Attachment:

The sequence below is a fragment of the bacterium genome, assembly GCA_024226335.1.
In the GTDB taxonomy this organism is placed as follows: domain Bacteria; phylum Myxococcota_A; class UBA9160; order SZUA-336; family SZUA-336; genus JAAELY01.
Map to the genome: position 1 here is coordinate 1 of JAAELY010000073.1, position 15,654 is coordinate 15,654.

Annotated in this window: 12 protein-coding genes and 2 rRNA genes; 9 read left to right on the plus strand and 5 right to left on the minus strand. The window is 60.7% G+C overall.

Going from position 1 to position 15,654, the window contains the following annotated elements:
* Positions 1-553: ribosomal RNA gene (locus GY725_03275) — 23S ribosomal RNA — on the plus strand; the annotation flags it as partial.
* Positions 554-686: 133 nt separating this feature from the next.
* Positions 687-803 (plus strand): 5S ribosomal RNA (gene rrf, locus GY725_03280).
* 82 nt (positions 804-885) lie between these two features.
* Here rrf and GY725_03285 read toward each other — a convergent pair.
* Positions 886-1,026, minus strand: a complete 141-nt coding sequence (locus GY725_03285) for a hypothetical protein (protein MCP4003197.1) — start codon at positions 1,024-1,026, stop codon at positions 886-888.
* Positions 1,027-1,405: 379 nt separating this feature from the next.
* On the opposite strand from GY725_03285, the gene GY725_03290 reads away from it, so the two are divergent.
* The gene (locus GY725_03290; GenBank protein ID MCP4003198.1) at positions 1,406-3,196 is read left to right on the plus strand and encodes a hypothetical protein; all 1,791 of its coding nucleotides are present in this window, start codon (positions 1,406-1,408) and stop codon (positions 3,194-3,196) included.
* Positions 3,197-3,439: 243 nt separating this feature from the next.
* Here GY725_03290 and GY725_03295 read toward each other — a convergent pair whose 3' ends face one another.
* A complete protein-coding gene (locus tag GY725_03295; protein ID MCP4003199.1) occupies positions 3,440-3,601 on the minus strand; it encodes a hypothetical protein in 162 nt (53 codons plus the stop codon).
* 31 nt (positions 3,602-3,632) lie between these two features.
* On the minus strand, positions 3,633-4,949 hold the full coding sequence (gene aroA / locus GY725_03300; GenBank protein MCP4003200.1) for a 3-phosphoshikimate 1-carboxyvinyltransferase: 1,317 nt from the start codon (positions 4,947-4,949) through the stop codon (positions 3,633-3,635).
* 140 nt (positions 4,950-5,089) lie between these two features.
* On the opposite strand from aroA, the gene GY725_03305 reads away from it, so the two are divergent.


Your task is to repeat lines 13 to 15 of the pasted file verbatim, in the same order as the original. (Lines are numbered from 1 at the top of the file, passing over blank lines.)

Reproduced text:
* On the opposite strand from GY725_03285, the gene GY725_03290 reads away from it, so the two are divergent.
* The gene (locus GY725_03290; GenBank protein ID MCP4003198.1) at positions 1,406-3,196 is read left to right on the plus strand and encodes a hypothetical protein; all 1,791 of its coding nucleotides are present in this window, start codon (positions 1,406-1,408) and stop codon (positions 3,194-3,196) included.
* Positions 3,197-3,439: 243 nt separating this feature from the next.